Soulfly – Max Cavalera on Nailbomb’s Point Blank

Monday, 23rd October 2017

Taking a trip back in time to 1993, Max Cavalera partnered up with Fudge Tunnel’s Alex Newport to create Nailbomb, and they released their only studio album, Point Blank, the following year. A fusion of industrial pounding and metallic thrash, they released a live album in 1995 (Proud to Commit Commercial Suicide) and the project was abandoned. But there was something special about the Point Blank album. From the controversial cover, to the intense and memorable samples, to the aggression that seethed through each riff, it’s an album that many who heard it ‘back in the day’ still have fond memories of. And due to its pointed lyrical content, it still remains relevant to this day.

Now, in 2017 Max has enlisted his band Soulfly to bring the album out once more for a tour that sees it being played in its entirety. While Alex Newport will not be a part of it, long-time fans are no doubt elated to hear that the songs will be given the live treatment (Proud to Commit Commercial Suicide was the band’s only live performance). What’s more, is that the songs have been upgraded to fit into a full-band format (Nailbomb originally consisting only of Cavalera and Newport). We seized the opportunity to talk to Cavalera himself just prior to the start of the tour to chat about Point Blank’s resonance, the time of industrial metal, sampling in songs, and how looking back to the past can help shape the future.

Dead Rhetoric: It’s a treat to get to talk to you about the Nailbomb project. When I was a teenager, I was growing up with that album. It’s cool to see you out promoting and playing it once again.

Max Cavalera: It’s going to be a blast. We are really excited. I think it’s going to be a lot of fun. We’ve been rehearsing a lot and it sounds great. So far we have done about two weeks of rehearsals, and it’s coming along great – we are ready. I like the package too – Cannabis Corpse, Noisem, Lody Kong. Kind of an underground package. It was more of an underground record [Point Blank]. It’s not like Roots; that was a bigger record. Nailbomb is more underground. I think it’s cool that we are doing it this way. It’ll be better for the fans.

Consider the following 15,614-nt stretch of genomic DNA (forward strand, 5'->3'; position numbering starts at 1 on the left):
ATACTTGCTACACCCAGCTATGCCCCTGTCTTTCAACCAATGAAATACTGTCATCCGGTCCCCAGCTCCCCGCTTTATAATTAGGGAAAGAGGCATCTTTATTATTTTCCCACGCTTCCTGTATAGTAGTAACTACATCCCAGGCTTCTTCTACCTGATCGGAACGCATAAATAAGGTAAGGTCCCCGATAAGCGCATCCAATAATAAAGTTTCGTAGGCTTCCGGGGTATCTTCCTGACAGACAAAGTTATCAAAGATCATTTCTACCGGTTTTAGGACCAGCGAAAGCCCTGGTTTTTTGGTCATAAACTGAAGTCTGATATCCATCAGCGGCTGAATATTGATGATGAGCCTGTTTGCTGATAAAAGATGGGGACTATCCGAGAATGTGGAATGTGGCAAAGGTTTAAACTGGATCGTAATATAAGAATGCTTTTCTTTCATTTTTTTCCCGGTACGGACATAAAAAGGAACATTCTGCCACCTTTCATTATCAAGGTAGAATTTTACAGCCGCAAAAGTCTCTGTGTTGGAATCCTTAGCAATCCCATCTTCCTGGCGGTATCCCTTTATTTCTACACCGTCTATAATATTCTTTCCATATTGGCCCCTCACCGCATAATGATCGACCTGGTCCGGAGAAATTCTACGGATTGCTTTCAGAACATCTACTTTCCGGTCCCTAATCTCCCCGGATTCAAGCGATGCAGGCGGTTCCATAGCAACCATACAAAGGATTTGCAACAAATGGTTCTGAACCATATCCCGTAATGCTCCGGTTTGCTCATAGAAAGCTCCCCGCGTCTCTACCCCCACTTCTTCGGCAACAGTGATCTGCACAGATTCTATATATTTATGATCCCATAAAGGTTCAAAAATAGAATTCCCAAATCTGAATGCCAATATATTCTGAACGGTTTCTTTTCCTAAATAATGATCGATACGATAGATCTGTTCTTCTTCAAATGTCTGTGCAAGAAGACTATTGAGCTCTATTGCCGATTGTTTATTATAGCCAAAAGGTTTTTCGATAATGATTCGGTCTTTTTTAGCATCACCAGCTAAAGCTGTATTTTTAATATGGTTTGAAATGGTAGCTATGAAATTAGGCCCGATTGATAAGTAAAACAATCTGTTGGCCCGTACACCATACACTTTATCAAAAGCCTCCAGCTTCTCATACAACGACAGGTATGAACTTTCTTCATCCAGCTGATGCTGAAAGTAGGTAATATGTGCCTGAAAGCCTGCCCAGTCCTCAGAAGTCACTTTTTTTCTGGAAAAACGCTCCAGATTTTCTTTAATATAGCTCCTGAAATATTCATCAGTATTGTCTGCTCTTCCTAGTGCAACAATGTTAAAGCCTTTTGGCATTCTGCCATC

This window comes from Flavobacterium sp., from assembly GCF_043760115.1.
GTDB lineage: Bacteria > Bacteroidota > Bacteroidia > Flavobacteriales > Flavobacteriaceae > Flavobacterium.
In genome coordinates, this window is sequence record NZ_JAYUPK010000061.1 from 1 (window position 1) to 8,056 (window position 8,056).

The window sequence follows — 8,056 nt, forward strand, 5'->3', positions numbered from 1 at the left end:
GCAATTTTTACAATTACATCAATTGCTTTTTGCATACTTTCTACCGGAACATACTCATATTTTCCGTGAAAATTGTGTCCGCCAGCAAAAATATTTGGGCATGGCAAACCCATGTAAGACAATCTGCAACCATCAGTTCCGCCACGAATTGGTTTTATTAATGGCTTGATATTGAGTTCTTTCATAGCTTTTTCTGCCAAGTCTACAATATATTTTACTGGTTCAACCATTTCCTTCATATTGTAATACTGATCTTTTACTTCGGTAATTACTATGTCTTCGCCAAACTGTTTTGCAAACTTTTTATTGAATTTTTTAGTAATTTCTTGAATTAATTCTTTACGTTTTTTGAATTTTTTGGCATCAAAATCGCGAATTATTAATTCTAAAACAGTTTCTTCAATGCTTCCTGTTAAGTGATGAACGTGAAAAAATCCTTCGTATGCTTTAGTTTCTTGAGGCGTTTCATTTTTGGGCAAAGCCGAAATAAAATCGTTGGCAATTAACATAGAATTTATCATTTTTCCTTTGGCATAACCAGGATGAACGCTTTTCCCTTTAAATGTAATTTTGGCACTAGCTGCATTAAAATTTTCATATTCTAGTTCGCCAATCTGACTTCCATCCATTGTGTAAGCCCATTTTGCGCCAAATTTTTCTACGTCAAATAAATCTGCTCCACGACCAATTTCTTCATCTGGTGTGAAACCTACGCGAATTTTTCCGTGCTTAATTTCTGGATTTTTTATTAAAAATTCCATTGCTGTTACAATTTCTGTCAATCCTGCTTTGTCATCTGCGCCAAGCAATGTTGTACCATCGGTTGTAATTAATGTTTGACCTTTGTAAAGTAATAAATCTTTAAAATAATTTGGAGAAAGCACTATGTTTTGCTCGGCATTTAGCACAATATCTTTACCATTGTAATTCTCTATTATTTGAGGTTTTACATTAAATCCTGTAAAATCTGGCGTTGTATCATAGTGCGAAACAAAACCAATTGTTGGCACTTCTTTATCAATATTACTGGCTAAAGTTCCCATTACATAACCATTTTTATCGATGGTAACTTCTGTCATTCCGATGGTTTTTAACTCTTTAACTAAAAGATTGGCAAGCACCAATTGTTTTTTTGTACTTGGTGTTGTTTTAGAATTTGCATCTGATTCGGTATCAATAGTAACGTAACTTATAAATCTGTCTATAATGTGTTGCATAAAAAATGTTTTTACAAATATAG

Dead Rhetoric: Yeah, you are pulling from those more old school, underground fans to begin with so it’s a nice package.

Cavalera: I think the record sounds amazing live. It was made to be played live. I know it was a project, but if there was one record that was ready to go on tour, it was that. It’s on fire – it’s so good. All the songs have great energy. The fact that we are turning them into a band version, because it’s Soulfly playing them, that adds to it in intensity and the organic feel to it. I think the electronic sounds you hear on Point Black, they are turning into band songs. They are so much cooler, I can’t even explain. It’s so cool, so awesome, so heavy. I’m super fired up – I’m ready.

Dead Rhetoric: Had you been hearing a lot of people who requested more Nailbomb songs through the years? I know you’ve played a few songs as Soulfly in the past.

Cavalera: We’ve heard people asking for the album since it came out. Asking, “Are you guys going to do another record?” Alex [Newport] is a very unique individual. His ideas are a bit strange. He never liked the rock life. It was not made for him. I love playing live; I love the noise of the crowd. He told me once that he hated the noise of the crowd. I was like, “Wait, hold on…say that again?” He said that he hated the noise of the crowd, and that he couldn’t stand it when you get on stage and people are screaming. I said, “Whoa man, that’s one of the wildest things I’ve ever heard anybody say! You are a musician. It’s part of your job.” It’s like being a soccer player and hating the ball [laughs]. It’s crazy.